Presently, however, India grapples with low recycling rates, though there have been some achievements in recycling lead, copper, and nickel. The informal sector largely manages e-waste in the country. To truly harness the potential of this urban mine, India needs to intensify efforts towards sustainable e-waste supply and material recovery.

In 2011, the Ministry of Environment, Forest and Climate Change (MoEF&CC) introduced the concept of Extended Producer Responsibility (EPR), placing the onus on electronics manufacturers to handle the disposal of their products at their end-of-life, both financially and practically. Expanding upon this, in 2016, the EPR rules evolved to establish a Producer Responsibility Organisation (PRO), aimed at facilitating the collection and recycling of e-waste. The scope of EPR was broadened to incorporate buy-back, deposit refund, and exchange initiatives.

Signs of a more serious commitment to enhancing e-waste recycling in India emerge from the Draft National Resource Efficiency Policy 2019. This policy envisions securing material supply and reducing reliance on imports of essential materials by embracing circular economy strategies. By aligning with such a policy, India could chart a course towards more substantial e-waste recycling efforts.

MS: The supply of critical minerals is concentrated in a few countries, leading to potential supply chain bottlenecks. How can India diversify its sources of critical minerals to reduce dependency on specific nations and mitigate risks?

RC: Critical minerals play a crucial role in global industries, but their supply chains are intricate and risky due to their heavy concentration in certain extracting and processing nations. For instance, China produces a significant portion of the world's rare earth elements (60%) and molybdenum (34%). The Democratic Republic of Congo accounts for about 69% of global cobalt mining, while China dominates the processing sector (65%) for these minerals. Australia is a major player in lithium production, contributing 52% to the world's total, and China takes the lead in processing 58% of the global supply.

Given this scenario, India must ensure a secure supply of critical minerals. A recent development is India's participation in the Minerals Security Partnership led by the United States. To enhance this effort, it's suggested that a G20 Critical Minerals Security Partnership should be established. India has taken steps in the right direction through KABIL, a collaborative company involving three public sector enterprises. KABIL has made progress in commercializing overseas mineral blocks, partnering with countries like Argentina and Australia. Similarly, the Minerals Security Partnership has engaged with Argentina to explore potential project investments and support.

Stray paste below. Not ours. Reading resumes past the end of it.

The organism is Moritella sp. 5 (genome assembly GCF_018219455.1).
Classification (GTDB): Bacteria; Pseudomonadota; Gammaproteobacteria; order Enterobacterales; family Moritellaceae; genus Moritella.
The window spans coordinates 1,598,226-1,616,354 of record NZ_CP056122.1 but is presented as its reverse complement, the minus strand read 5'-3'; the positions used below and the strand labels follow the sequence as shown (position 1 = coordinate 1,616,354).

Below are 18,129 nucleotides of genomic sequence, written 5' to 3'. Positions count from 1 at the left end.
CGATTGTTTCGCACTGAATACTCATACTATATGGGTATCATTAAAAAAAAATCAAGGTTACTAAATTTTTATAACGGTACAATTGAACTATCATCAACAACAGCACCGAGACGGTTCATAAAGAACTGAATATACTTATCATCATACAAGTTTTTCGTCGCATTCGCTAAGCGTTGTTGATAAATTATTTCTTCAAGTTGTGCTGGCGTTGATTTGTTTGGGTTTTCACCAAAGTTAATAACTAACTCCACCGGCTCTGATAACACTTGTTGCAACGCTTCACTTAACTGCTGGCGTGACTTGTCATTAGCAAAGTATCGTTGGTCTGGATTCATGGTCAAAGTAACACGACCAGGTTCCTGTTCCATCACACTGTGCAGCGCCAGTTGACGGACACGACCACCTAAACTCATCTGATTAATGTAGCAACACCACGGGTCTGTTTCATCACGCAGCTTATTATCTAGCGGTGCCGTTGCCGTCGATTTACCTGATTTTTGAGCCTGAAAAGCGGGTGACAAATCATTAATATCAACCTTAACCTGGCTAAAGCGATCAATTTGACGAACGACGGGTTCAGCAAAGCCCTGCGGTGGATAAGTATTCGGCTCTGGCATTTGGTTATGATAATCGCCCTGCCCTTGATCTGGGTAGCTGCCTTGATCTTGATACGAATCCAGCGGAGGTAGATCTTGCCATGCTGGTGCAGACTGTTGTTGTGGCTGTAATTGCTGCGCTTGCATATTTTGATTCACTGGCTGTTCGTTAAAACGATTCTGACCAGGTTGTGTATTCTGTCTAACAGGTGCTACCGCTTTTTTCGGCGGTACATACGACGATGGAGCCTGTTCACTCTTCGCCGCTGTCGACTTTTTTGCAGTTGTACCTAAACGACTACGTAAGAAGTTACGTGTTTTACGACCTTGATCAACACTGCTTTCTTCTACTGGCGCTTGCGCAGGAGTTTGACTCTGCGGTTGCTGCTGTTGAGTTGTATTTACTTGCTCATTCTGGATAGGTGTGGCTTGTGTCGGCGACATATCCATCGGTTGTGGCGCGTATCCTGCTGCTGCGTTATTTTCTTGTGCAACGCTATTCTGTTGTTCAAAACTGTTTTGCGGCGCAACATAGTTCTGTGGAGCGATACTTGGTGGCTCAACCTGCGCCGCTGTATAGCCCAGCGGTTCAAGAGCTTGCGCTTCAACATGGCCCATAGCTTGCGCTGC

To create a more resilient supply chain, India needs to formulate a national strategy for critical minerals. This strategy should be comprehensive, considering the list of critical minerals and employing various approaches. Access to raw mineral resources is vital for achieving India's and the world's net-zero ambitions. While there may be obstacles to achieving these goals, mineral security shouldn't be one of them.

MS: How can new lithium reserve discoveries be a game changer to boost the Indian economy and ensure a greener future?

RC: The recent discovery of lithium in India brings promising prospects for the country's future self-sufficiency. However, several important steps need to be taken to turn this resource into a fully operational mine.

To begin with, a comprehensive exploration of the lithium deposit is necessary, and this process could take a considerable amount of time, potentially spanning months or even years, depending on the complexity of the deposit. The government has expressed its intention to auction the mineral block in the near future. This move would likely grant the winning company a Composite Licence enabling exploration and mining activities.

Subsequent phases, such as further exploration, the development of a mining plan, and the acquisition of necessary clearances, could extend over five years or more. Various factors, including engineering requirements and local considerations, would influence these timelines. Consequently, while the lithium deposit was uncovered in 2023, it might not yield tangible results until around 2030.

To facilitate this process, the government can play a role in expediting the allocation of the mineral block and ensuring timely clearances.